If my memory serves me correct, the origin of the “bug out bag” comes from what is known as a “bail-out-bag” used by aviators in the military. This kit held several items critical to survival in the event they were shot down or experienced engine failure. One of the items that harkens back to this time period that we still recommend to carry in your BOB is silver or gold bullion. It was common in WWII for pilots to carry some of this universal currency in their bail out bag and as far as I know, military aviators still carry them to this day.


With advances in technology, how have contents in bug out bags changed since say, Y2K?

The contents of bug out bags haven’t changed that much over the years as there are a few crucial items or staples, if you will, needed for short term survival. If anything, technology has just made these items better. The good news is, items that once were heavier and perhaps single-purpose are now being made out of lighter, more durable materials and serve multiple purposes. This improves the carrying capacity of your bug out bag as well as reduces the overall weight.


How much of a bug out bag should be pre-packed before an emergency?

In a true emergency scenario where a bug out bag would be necessary, it is of utmost importance to be able to just grab the bag and go. Every minute counts, so it is ideal to have everything ready before disaster strikes.

A common practice, and one we recommend as well, is to do a review of your bug out bag at least every six months to rotate out perishables such as food and water stores, as well as make sure your clothing is season appropriate for the coming months.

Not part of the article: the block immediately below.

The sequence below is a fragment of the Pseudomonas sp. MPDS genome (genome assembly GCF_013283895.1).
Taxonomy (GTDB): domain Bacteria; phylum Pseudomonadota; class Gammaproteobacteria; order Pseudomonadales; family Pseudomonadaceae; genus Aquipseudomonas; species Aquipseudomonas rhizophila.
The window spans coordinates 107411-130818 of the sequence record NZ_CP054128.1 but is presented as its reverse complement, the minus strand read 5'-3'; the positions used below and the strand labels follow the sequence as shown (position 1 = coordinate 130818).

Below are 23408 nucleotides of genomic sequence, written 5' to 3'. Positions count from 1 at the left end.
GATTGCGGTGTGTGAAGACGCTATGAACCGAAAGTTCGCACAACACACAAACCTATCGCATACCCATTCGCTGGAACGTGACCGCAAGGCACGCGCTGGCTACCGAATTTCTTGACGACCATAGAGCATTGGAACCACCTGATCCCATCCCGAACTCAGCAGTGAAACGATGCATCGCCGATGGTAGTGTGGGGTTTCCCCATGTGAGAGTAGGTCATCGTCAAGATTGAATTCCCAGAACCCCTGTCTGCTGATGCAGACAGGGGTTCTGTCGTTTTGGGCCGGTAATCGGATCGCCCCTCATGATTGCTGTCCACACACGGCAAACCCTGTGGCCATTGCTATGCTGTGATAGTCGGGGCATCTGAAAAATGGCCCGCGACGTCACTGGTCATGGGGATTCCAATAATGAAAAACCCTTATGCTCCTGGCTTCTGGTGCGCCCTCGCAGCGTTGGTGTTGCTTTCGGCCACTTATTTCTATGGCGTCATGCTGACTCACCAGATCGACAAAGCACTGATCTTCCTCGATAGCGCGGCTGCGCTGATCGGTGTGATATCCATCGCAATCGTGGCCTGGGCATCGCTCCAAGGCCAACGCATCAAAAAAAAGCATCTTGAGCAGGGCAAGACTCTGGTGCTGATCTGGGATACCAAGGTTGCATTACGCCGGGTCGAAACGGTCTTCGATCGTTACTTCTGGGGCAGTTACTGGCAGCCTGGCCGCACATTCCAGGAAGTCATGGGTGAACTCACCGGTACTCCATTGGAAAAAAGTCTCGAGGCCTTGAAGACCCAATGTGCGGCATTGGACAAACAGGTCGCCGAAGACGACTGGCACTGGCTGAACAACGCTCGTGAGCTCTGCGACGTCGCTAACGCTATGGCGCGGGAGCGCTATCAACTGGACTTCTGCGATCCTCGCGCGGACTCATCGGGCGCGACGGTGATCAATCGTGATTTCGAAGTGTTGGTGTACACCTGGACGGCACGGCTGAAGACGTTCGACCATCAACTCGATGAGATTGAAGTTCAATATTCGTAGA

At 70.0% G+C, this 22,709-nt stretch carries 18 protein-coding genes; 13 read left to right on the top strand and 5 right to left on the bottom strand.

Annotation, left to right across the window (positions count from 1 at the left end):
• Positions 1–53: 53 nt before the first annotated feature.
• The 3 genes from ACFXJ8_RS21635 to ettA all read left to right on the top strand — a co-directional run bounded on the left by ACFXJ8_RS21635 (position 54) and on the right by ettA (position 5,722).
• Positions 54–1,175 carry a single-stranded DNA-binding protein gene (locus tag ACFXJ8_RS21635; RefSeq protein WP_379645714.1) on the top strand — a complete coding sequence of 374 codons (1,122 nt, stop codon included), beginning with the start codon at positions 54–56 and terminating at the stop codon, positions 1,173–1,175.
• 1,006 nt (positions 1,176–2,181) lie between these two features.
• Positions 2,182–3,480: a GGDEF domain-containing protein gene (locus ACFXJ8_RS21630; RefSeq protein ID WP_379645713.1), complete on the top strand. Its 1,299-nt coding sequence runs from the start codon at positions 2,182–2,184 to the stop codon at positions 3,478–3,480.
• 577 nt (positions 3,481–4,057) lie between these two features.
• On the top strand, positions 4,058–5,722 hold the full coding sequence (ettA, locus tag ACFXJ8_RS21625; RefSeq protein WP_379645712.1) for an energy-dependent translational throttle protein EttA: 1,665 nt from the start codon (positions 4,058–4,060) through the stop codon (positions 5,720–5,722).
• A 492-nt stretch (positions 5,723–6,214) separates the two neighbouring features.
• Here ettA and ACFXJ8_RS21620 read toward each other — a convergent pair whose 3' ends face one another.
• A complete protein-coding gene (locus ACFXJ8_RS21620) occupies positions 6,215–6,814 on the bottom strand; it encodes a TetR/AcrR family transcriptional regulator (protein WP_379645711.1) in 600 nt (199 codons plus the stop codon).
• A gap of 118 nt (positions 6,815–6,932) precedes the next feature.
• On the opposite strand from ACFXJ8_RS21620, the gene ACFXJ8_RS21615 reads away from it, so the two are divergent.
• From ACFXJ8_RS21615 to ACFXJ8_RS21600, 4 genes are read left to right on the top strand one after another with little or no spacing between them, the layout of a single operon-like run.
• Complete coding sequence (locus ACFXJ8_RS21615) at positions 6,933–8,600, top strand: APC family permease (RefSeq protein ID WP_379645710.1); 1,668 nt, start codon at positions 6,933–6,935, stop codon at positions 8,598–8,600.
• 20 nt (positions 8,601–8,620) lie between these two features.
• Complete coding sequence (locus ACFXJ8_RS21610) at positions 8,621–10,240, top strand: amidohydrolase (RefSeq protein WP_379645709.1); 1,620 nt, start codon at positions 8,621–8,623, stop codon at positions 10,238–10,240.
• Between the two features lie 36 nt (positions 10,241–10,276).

What kind of research/reviews/education do you do before making recommendations for bug out bags on your site?

We believe in strength in numbers here at Bug Out Bag Academy and that as an “industry” we’re all in this together. There are a great number of seasoned experts that specialize in survival and emergency preparedness related training and resources that give freely of their knowledge and expertise.

That said, like many of these experts, we also do our own field tests for quality, reliability and durability and then check to make sure that our observations are consistent with other experts and that we haven’t overlooked anything.


I read over your list which was very helpful. What was BOBA’s “philosophy” or approach when designing this list?

Thanks, we try to be a reliable resource for anyone regardless of whether they’re an experienced “prepper” or just starting out and dipping their big toe in the water to test the temperature.

A popular mantra that is commonly heard when in emergency preparedness and survival communities online is, “Prepare for the worst. Hope for the best.” We have adopted that as our own philosophy as well.